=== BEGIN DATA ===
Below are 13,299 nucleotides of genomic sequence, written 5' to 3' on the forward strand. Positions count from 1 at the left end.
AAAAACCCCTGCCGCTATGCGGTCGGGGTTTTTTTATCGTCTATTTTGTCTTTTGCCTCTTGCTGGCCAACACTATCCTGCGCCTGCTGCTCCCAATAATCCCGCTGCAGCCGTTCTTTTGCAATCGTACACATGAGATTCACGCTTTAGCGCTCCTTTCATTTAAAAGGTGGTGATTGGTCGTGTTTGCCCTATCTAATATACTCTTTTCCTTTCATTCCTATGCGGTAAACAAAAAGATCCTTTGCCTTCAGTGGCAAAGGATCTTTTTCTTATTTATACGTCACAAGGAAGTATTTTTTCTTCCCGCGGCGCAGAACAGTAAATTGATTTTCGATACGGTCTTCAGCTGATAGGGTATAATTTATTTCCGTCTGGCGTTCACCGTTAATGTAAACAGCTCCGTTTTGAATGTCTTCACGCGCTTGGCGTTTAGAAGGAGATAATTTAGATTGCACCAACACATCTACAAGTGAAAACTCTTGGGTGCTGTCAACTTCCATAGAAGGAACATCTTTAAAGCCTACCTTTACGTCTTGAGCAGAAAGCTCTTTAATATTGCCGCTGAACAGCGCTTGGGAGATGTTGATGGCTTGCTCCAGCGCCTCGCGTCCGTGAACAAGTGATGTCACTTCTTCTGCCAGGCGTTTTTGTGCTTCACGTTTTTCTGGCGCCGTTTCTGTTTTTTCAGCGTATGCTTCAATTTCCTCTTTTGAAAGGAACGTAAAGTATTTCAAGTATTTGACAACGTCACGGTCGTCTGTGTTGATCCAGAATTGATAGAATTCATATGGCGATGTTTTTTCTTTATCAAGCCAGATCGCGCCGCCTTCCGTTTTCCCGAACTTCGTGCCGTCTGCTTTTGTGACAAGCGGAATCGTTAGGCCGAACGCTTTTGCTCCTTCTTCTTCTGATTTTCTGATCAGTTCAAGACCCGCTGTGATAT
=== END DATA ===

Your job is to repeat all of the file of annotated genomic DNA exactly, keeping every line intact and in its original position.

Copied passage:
Below are 13,299 nucleotides of genomic sequence, written 5' to 3' on the forward strand. Positions count from 1 at the left end.
AAAAACCCCTGCCGCTATGCGGTCGGGGTTTTTTTATCGTCTATTTTGTCTTTTGCCTCTTGCTGGCCAACACTATCCTGCGCCTGCTGCTCCCAATAATCCCGCTGCAGCCGTTCTTTTGCAATCGTACACATGAGATTCACGCTTTAGCGCTCCTTTCATTTAAAAGGTGGTGATTGGTCGTGTTTGCCCTATCTAATATACTCTTTTCCTTTCATTCCTATGCGGTAAACAAAAAGATCCTTTGCCTTCAGTGGCAAAGGATCTTTTTCTTATTTATACGTCACAAGGAAGTATTTTTTCTTCCCGCGGCGCAGAACAGTAAATTGATTTTCGATACGGTCTTCAGCTGATAGGGTATAATTTATTTCCGTCTGGCGTTCACCGTTAATGTAAACAGCTCCGTTTTGAATGTCTTCACGCGCTTGGCGTTTAGAAGGAGATAATTTAGATTGCACCAACACATCTACAAGTGAAAACTCTTGGGTGCTGTCAACTTCCATAGAAGGAACATCTTTAAAGCCTACCTTTACGTCTTGAGCAGAAAGCTCTTTAATATTGCCGCTGAACAGCGCTTGGGAGATGTTGATGGCTTGCTCCAGCGCCTCGCGTCCGTGAACAAGTGATGTCACTTCTTCTGCCAGGCGTTTTTGTGCTTCACGTTTTTCTGGCGCCGTTTCTGTTTTTTCAGCGTATGCTTCAATTTCCTCTTTTGAAAGGAACGTAAAGTATTTCAAGTATTTGACAACGTCACGGTCGTCTGTGTTGATCCAGAATTGATAGAATTCATATGGCGATGTTTTTTCTTTATCAAGCCAGATCGCGCCGCCTTCCGTTTTCCCGAACTTCGTGCCGTCTGCTTTTGTGACAAGCGGAATCGTTAGGCCGAACGCTTTTGCTCCTTCTTCTTCTGATTTTCTGATCAGTTCAAGACCCGCTGTGATAT